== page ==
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Why 500 years in jail for two Goans shouldn’t stun you
“Lemos deliberately portrayed this lifestyle to convince investors that the company, Exential, was doing very well. It was in no way a scheme that failed. It seemed like a planned fraud right from the start,” an acquaintance of Lemos told TOI from Dubai.
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Sydney Lemos with his wife Valany Lemos
Lemos, 37, was sentenced on Sunday by a Dubai court to over 500 years in jail for duping thousands of investors in a $200 million scam.
Lemos, who is from Mapusa and owned a football club FC Bardez in Dubai, got Goan boys—mostly young footballers—to work for him. “He paid them a minimum of DHS 10,000 a month, when forex companies in Dubai pay between 5,000 and 7,000 dirhams,” the acquaintance said.
Sydney Lemos: From Goa boy to global scamster
“The company running the Ponzi scheme had to look genuine and not like some fly-by-night operator. So, the boys were asked to put on suits and pretend to be busy in office, when in fact there was no work. Lemos’ cabin was always locked and out of bounds for the office staff,” he said.
With no experience and a hefty pay packet, the boys, some of whom were working in supermarkets before joining Exential, did not raise any questions. “The employees were treated to extravagant parties every week and could post pictures on Facebook only after permission from Valany,” he said.
‘Sydney came across as simple’
Besides these extravagant parties, Lemos also treated his staff to two foreign trips and they would be taken along when he bought a new car. When he renewed his vows on Palm Islands in Dubai in 2015 at an extravagant ceremony, the pictures were all over Facebook.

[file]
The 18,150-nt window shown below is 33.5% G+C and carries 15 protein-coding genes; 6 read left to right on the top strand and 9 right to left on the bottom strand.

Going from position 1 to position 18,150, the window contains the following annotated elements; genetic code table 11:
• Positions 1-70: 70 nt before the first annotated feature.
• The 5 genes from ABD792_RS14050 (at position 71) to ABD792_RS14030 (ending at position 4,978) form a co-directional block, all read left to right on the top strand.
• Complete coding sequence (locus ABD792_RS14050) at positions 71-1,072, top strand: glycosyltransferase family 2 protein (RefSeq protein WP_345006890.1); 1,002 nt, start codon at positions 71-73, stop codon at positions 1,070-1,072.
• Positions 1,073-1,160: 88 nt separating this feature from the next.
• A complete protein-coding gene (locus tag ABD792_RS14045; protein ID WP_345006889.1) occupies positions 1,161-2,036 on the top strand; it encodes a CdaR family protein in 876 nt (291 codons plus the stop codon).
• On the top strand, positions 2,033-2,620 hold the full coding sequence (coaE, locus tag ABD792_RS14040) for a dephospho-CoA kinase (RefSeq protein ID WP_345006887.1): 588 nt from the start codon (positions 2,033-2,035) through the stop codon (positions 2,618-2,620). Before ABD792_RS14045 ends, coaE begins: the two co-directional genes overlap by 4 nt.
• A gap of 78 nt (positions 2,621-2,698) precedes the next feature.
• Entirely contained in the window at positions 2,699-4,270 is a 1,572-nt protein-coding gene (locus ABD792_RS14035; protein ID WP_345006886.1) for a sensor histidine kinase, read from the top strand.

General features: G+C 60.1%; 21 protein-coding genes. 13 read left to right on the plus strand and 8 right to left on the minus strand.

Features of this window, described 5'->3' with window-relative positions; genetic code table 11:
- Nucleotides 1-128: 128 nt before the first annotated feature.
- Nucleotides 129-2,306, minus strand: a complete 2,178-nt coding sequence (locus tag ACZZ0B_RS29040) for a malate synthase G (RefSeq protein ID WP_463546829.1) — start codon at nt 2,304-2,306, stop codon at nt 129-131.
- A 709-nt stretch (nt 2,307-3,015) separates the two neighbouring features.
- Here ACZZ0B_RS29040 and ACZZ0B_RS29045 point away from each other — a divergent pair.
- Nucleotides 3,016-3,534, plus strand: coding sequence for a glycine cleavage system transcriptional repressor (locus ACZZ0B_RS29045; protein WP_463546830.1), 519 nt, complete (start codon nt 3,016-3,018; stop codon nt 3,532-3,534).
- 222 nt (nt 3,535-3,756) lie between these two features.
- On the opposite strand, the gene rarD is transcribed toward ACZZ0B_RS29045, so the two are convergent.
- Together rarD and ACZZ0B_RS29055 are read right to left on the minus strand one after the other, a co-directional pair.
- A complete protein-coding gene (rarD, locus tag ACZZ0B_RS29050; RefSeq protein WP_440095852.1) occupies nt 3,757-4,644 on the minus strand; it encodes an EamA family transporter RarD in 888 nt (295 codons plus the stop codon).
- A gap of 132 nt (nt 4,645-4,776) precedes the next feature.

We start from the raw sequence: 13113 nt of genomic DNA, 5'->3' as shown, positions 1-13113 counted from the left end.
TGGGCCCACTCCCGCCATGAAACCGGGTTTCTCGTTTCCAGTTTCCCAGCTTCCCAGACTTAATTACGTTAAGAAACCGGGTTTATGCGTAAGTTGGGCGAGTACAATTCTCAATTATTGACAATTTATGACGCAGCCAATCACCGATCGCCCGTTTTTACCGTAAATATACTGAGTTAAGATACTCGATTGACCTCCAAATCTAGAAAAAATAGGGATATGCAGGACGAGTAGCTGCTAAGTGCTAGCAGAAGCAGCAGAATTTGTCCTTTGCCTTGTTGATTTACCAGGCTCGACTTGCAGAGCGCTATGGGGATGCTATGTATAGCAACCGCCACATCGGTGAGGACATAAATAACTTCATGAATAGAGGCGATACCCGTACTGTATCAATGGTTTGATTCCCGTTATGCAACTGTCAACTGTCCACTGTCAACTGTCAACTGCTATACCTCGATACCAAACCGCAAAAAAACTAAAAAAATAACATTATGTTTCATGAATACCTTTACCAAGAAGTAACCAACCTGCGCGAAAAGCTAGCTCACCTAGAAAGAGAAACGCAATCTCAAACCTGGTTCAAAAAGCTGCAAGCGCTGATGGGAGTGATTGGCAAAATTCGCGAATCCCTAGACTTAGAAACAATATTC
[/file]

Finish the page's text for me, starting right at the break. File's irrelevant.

“He would keep posting flashy pictures of parties in high-end clubs and with his cars. Once he knew authorities were after him, he deactivated his account,” said another acquaintance also in Dubai.
But what made him move up the social circuit ladder was when he became the principal sponsor of FC Goa football club in 2015. “He must have got thousands of accounts registered after that. Everybody was talking about it,” he said.
There are rumours that Lemos brought his Ferrari to Goa from Dubai to coincide with his FC Goa deal.
“It was very lucrative to have your money double in 14 months and I was ready to open three accounts totaling $75,000,” the acquaintance said. Lemos lured the investors by offering them 120% annual returns on a minimum investment of $25,000 in a Ponzi scheme that was disguised as forex operations.
“I felt something was not right when I asked them for a security check on my investment. After repeated follow ups, I found that they were not forthcoming. Their contract was also vague, so I didn’t go through with it. Unfortunately, people didn’t care about the paper work. Word of mouth was more powerful,” he said.
“Sydney came across as a simple boy. This kind of face value is necessary to sell a scheme like this,” he said.
But not all of them trusted their gut instinct and fell for his charms.
“My friend who worked for Emirates was so convinced by the scheme that he took a loan to open an account. He didn’t listen to my advice. He lost his job when the company was downsizing and couldn’t even pay his EMI,” he said.
But this acquaintance of Lemos believes that 27-year-old Ryan D’Souza, who has also been sent to jail for over 500 years, is innocent. “Ryan got his visa cancelled and was due to travel to Goa but there was a travel ban on the employees of only Exential but not of FC Prime Markets. So, when Ryan was detained at the airport, his friend working at FC Prim Markets was allowed to leave for India as the authorities couldn’t establish a link between the two companies,” he added.